A multinational grocery company chief believes the president’s efforts to bridge the cultural gap between the Israeli and American communities are a positive step toward healing after a mass shooting devastated New Jersey on Dec. 10.
Kraft Group Chairman and CEO Bob Kraft commended Donald Trump on drawing support from both sides of politics to bring an end to anti-Semitism.
“My [late] wife, a blessed memory, would be smiling now because she loved America first and Israel, and wanted to build bridges between the two places, and had tikkun olam (meaning heal the world in Hebrew),” Kraft said at a Hannukah celebration at the White House according to Fox News. “I am so proud that at this time we are doing something that is so bipartisan … I am honored to be here at this time at this event because this is really a bipartisan issue and I know previous administrations had tried to do something in this area.”
He made the remarks just two days after David Anderson, 47, and Francine Graham, 50, allegedly fired rifles at staff and customers inside the JC Kosher Supermarket in Jersey City. The mass shooting claimed at least four lives, one of whom was confirmed to be Jersey City Police Detective Joseph Seals.
The president recognized the sacrifice Seals made to prevent more people from being killed and promised the “wicked murderers” would be brought to justice for the “four innocent souls including a brave police officer” who died.
“With one heart America weeps for the lives lost, with one voice we vow to crush the monstrous evil of anti-Semitism whenever and wherever it appears and we are working very hard on that” Trump said. “I can tell you that we have a lot of people in government working very very hard on that and we appreciate their work, not easy.”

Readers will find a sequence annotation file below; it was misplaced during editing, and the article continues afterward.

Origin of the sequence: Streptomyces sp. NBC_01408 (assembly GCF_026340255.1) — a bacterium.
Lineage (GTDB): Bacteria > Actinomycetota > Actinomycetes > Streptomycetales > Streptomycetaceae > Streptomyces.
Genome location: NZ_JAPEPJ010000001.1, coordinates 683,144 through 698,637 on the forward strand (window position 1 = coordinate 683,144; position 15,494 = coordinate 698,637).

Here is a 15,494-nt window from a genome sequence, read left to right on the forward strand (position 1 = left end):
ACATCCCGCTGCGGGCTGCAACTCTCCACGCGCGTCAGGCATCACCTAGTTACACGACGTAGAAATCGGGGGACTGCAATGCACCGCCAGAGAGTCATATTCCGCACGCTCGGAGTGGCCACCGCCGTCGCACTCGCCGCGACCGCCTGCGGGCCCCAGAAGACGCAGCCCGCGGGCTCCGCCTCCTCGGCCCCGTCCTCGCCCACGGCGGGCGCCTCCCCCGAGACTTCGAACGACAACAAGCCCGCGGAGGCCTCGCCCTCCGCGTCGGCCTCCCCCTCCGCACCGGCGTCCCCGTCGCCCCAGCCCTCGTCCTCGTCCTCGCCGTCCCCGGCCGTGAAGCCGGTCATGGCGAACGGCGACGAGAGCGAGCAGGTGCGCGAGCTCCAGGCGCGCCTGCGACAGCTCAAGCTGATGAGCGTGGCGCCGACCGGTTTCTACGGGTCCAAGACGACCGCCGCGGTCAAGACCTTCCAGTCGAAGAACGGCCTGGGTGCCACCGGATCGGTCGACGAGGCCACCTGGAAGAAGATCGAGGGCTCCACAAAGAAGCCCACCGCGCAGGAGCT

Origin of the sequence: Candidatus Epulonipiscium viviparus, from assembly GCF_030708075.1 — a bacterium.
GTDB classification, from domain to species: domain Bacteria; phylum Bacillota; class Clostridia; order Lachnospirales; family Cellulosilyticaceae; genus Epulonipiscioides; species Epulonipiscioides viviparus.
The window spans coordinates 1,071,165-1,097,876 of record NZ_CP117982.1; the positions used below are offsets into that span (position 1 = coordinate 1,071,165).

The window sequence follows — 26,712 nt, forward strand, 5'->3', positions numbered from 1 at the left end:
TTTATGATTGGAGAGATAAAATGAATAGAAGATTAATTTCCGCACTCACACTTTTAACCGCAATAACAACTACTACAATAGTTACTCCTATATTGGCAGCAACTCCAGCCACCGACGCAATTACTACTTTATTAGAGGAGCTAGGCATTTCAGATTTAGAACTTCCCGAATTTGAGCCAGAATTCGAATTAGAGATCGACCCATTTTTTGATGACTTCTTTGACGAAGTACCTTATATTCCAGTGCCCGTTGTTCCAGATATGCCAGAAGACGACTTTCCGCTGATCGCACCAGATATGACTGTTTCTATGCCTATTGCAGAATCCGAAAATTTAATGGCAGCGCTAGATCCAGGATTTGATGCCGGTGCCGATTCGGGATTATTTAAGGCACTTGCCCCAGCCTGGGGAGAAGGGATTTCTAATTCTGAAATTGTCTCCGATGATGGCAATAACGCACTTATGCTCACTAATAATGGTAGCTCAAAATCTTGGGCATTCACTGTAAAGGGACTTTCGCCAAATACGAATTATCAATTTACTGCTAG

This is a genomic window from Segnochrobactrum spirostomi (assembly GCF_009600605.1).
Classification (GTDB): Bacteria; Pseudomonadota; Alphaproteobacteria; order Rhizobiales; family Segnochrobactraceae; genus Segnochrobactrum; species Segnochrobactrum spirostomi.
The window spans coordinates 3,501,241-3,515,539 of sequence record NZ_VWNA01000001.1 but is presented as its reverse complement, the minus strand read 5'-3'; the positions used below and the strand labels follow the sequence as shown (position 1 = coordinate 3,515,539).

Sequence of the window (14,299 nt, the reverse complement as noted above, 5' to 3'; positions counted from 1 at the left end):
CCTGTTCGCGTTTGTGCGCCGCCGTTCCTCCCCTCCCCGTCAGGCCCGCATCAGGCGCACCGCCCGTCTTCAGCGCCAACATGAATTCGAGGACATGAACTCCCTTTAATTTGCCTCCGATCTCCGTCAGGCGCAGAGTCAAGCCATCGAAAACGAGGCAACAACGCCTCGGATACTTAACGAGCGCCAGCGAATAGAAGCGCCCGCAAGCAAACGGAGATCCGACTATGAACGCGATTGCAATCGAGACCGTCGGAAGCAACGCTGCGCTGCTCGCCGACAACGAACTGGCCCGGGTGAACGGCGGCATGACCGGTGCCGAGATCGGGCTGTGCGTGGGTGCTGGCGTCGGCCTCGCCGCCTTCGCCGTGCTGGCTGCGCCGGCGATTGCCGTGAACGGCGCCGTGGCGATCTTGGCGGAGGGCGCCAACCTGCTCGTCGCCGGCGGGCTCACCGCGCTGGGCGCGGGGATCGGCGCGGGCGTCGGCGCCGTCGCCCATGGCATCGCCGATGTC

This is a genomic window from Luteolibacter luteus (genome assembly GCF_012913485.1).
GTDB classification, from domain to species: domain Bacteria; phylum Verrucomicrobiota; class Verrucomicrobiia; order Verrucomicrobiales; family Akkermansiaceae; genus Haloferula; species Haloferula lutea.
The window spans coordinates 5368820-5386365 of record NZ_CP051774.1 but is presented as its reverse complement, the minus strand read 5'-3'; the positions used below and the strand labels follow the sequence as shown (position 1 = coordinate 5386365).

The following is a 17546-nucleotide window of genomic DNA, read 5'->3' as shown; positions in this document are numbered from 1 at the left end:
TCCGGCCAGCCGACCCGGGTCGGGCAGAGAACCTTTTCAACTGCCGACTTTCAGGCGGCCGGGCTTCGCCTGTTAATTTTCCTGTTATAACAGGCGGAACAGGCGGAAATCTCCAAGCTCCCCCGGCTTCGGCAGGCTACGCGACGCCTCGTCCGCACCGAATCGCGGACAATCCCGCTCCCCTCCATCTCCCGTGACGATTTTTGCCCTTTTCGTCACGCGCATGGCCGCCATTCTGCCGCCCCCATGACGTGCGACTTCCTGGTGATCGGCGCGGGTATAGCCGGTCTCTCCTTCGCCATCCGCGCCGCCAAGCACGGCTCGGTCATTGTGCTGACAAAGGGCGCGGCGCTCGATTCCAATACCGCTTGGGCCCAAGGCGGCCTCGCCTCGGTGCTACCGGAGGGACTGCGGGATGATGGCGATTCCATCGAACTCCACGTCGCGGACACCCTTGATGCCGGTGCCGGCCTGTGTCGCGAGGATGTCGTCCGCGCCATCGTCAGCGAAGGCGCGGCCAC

Kraft suggested the fight against anti-Semitism should begin in the classroom.
“We know that college campuses are places where you bridge build and you include people and you have education,” he said. “[It is] not [to] be something that is exclusive and drives people away and generates hatred.”
Investigators believe the JC Kosher attack was intentional and media reports have linked Anderson to the Black Hebrew Israelite movement and published anti-Semitic conspiracy theories on social media. The Southern Poverty Law Center describes the movement, which has no connection with mainstream Judaism, as a “hate group” according to The New York Times.